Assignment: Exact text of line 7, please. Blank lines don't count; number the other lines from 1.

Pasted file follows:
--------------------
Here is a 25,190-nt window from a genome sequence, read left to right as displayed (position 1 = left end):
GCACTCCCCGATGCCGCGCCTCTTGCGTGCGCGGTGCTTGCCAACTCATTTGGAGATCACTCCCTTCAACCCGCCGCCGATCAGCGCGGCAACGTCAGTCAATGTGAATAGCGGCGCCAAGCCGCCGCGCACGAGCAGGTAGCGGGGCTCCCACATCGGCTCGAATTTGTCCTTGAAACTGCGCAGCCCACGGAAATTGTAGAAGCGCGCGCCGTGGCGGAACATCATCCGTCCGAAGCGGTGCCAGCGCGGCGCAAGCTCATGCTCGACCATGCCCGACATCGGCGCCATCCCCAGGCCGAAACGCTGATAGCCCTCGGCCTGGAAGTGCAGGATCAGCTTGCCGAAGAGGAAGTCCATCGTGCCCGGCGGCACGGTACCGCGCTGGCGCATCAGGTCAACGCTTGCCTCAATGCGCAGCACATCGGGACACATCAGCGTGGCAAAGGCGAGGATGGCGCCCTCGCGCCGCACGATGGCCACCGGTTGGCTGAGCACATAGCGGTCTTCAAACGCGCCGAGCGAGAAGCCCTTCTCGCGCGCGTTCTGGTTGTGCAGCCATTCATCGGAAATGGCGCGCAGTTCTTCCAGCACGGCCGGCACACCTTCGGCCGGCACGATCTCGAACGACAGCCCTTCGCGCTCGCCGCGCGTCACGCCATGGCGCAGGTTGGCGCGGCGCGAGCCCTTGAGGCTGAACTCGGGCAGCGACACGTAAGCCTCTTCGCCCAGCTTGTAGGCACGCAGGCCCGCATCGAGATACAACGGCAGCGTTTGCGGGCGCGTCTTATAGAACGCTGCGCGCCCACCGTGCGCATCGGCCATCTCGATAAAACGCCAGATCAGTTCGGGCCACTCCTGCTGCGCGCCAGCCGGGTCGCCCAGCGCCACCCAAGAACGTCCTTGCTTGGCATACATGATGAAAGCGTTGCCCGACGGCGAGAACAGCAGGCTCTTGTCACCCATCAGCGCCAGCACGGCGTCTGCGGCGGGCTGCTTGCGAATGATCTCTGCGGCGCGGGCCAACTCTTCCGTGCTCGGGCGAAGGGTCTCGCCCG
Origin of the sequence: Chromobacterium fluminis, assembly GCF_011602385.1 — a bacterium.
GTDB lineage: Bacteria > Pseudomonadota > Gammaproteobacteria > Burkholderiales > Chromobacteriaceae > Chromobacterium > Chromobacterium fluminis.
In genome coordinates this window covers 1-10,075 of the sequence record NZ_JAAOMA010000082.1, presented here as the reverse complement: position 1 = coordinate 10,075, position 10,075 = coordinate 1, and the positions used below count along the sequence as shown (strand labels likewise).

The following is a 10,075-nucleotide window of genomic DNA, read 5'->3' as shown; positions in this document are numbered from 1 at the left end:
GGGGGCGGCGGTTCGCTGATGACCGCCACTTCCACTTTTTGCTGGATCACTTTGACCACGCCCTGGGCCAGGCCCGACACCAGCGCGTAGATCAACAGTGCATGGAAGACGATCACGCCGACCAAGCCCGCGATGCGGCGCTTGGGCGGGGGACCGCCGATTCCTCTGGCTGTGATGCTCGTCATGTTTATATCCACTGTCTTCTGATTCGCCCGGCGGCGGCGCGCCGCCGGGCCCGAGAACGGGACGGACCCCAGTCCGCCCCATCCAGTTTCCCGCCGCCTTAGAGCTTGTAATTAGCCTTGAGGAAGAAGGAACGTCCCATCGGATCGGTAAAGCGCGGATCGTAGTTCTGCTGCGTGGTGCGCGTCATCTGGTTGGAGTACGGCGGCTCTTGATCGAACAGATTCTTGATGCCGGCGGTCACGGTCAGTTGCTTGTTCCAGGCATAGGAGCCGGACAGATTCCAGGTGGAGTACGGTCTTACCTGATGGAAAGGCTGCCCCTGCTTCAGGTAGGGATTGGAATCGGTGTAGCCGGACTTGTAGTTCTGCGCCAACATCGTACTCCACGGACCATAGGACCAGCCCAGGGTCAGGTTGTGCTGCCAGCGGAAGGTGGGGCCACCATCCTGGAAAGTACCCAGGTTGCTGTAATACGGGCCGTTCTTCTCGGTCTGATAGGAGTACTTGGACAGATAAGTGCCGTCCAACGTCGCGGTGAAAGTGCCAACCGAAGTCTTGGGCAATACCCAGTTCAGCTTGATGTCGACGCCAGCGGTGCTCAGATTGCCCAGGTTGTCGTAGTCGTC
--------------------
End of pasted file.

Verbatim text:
GGGGGCGGCGGTTCGCTGATGACCGCCACTTCCACTTTTTGCTGGATCACTTTGACCACGCCCTGGGCCAGGCCCGACACCAGCGCGTAGATCAACAGTGCATGGAAGACGATCACGCCGACCAAGCCCGCGATGCGGCGCTTGGGCGGGGGACCGCCGATTCCTCTGGCTGTGATGCTCGTCATGTTTATATCCACTGTCTTCTGATTCGCCCGGCGGCGGCGCGCCGCCGGGCCCGAGAACGGGACGGACCCCAGTCCGCCCCATCCAGTTTCCCGCCGCCTTAGAGCTTGTAATTAGCCTTGAGGAAGAAGGAACGTCCCATCGGATCGGTAAAGCGCGGATCGTAGTTCTGCTGCGTGGTGCGCGTCATCTGGTTGGAGTACGGCGGCTCTTGATCGAACAGATTCTTGATGCCGGCGGTCACGGTCAGTTGCTTGTTCCAGGCATAGGAGCCGGACAGATTCCAGGTGGAGTACGGTCTTACCTGATGGAAAGGCTGCCCCTGCTTCAGGTAGGGATTGGAATCGGTGTAGCCGGACTTGTAGTTCTGCGCCAACATCGTACTCCACGGACCATAGGACCAGCCCAGGGTCAGGTTGTGCTGCCAGCGGAAGGTGGGGCCACCATCCTGGAAAGTACCCAGGTTGCTGTAATACGGGCCGTTCTTCTCGGTCTGATAGGAGTACTTGGACAGATAAGTGCCGTCCAACGTCGCGGTGAAAGTGCCAACCGAAGTCTTGGGCAATACCCAGTTCAGCTTGATGTCGACGCCAGCGGTGCTCAGATTGCCCAGGTTGTCGTAGTCGTC